“Then the scribes and Pharisees brought to him a woman caught in adultery. And when they had set her in the midst, they said to him, ‘Teacher, this woman was caught in adultery, in the very act. Now Moses, in the law, commanded us that such should be stoned. But what do you say?’ This they said, testing him, that they might have something of which to accuse him. But Jesus stooped down and wrote on the ground with his finger, as though he did not hear. So when they continued asking him, he raised himself up and said to them, ‘He who is without sin among you, let him throw a stone at her first.’ And again he stooped down and wrote on the ground. Then those who heard it, being convicted by their conscience, went out one by one, beginning with the oldest even to the last. And Jesus was left alone, and the woman standing in the midst. When Jesus had raised himself up and saw no one but the woman, he said to her, ‘Woman, where are those accusers of yours? Has no one condemned you?’ She said, ‘No one, Lord.’ And Jesus said to her, ‘Neither do I condemn you; go and sin no more.’” (Jn 8: 3-11)
I’m thinking of our reaction, in modern-day Western society, when someone in our public eye is “caught in adultery,” or “in the very act” of some other sex-related sin. I’m not talking about criminal acts like rape and domestic violence, but about sexual missteps that are morally reprehensible, but not legally actionable, as in the case of Monica Lewinsky, or the comedian Luis CK, or of the politician Anthony Weiner. We do not physically stone the culprits to death, but we quite readily bombard them with our collective outcry, mostly on social media, to the point that the culprit’s name and career is erased from the public sphere, with no hope for redemption, regardless of their very-public apologies or explanations. (Differently from the situation in the passage quoted above, and differently from certain predominantly-Muslim countries, where stoning-for-adultery is still practiced, our Western-style “verbal stoning” is usually unleashed on men, and only rarely on women.) In our once-“christianized” Western world, I think we no longer hear the voice of our Redeemer, appealing to the “conscience” of our “public eye,” which itself may have a “log” or a “beam” in it (Mt 7: 3-5), and calling us to take pause, lay down our stones, and consider, “who is without sin among you”?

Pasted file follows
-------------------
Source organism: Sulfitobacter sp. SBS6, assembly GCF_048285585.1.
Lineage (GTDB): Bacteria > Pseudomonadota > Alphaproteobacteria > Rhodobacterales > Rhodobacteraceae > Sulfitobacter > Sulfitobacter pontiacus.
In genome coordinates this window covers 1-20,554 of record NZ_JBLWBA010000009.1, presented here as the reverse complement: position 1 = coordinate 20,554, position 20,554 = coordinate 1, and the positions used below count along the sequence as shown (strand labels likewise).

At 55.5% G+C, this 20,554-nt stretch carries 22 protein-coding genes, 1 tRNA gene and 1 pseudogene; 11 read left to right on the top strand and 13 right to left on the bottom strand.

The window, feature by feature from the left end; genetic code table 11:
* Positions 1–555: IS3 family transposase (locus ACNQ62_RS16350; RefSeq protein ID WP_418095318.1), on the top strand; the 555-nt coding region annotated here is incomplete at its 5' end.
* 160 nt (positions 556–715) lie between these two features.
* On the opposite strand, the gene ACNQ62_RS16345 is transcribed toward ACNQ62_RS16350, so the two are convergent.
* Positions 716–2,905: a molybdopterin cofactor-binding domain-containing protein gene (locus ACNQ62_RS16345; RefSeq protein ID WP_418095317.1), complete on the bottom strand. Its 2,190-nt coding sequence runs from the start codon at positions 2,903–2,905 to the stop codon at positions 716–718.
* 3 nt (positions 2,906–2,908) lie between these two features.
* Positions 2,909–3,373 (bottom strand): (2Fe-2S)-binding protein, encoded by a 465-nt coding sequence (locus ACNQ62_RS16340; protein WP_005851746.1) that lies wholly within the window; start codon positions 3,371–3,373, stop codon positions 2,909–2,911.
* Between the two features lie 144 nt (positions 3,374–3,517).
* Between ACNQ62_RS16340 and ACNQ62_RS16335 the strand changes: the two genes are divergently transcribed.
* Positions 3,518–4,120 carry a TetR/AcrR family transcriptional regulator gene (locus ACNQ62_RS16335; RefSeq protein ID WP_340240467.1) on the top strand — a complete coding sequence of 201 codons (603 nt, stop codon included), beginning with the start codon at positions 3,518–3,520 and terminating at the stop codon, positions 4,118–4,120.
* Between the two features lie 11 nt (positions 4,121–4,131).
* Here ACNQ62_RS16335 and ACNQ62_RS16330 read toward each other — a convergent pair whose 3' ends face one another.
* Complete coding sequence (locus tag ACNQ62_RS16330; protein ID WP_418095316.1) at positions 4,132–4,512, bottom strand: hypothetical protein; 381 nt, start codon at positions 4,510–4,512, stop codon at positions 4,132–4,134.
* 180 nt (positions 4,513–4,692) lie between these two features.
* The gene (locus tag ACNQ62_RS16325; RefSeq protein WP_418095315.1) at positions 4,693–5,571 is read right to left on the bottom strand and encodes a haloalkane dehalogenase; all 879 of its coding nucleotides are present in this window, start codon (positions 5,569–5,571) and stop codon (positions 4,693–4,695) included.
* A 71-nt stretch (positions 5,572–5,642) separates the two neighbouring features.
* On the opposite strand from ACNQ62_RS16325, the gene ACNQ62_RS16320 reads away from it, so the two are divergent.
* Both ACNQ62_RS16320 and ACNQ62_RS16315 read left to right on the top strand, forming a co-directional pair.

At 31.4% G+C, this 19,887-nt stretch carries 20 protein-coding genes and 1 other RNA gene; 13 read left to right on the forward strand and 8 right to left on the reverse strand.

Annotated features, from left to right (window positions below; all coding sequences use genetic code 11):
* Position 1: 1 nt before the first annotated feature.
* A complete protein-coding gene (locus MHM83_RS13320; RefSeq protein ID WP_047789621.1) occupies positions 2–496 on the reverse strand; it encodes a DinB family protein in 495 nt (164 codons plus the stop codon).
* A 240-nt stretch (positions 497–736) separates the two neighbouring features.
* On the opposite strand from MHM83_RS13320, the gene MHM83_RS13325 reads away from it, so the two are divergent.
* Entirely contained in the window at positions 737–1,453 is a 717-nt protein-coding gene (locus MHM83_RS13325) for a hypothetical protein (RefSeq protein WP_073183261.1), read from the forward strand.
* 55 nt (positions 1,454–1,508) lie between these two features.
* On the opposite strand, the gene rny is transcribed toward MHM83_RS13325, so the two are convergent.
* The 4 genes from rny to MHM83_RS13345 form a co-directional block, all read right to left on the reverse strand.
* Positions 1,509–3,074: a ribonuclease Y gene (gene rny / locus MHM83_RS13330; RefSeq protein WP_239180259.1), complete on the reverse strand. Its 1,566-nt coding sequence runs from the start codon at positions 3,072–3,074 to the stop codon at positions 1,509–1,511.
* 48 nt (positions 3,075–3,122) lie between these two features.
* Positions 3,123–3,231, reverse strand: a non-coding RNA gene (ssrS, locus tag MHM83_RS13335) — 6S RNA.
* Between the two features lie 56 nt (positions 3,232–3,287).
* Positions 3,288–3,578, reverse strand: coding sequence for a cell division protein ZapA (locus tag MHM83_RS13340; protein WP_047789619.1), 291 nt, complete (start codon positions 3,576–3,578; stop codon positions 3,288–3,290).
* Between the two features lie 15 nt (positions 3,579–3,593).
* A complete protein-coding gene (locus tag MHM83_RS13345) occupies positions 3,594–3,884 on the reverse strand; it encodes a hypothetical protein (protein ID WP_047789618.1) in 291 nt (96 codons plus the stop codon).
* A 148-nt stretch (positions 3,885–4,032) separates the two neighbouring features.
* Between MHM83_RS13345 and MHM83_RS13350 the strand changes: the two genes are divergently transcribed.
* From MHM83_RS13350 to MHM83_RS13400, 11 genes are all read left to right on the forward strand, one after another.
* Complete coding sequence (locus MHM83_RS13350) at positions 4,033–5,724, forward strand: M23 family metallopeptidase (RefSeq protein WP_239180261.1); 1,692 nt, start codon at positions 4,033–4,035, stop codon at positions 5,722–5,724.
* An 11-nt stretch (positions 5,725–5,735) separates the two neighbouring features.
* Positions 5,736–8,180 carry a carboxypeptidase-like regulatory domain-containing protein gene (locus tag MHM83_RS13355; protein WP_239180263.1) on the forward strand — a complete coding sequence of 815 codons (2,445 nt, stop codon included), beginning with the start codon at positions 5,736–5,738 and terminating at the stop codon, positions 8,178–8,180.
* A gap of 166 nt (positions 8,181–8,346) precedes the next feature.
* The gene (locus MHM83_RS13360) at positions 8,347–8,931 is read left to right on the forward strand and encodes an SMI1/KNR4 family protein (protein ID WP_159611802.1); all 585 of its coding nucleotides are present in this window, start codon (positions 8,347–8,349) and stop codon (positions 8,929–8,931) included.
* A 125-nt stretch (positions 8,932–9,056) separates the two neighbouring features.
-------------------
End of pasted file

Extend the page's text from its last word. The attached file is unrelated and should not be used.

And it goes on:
Why does Christ call us to take note of our own sins, in these situations? It’s not because “two wrongs make a right.” It’s rather because, while our “eye” is blinded by the “log” in it, we can’t say, as He does to this adultress, “Go and sin no more,” empowering her to do so by His grace-filled word. All we have to offer, in our unreflectingly-angry lack of self-awareness, is death-bringing stones, which can only destroy, but can’t empower anyone to do better. Thank You, Lord, for not “condemning” us, as we so often do one another, but empowering us to do better, by Your compassionate and grace-filled Word.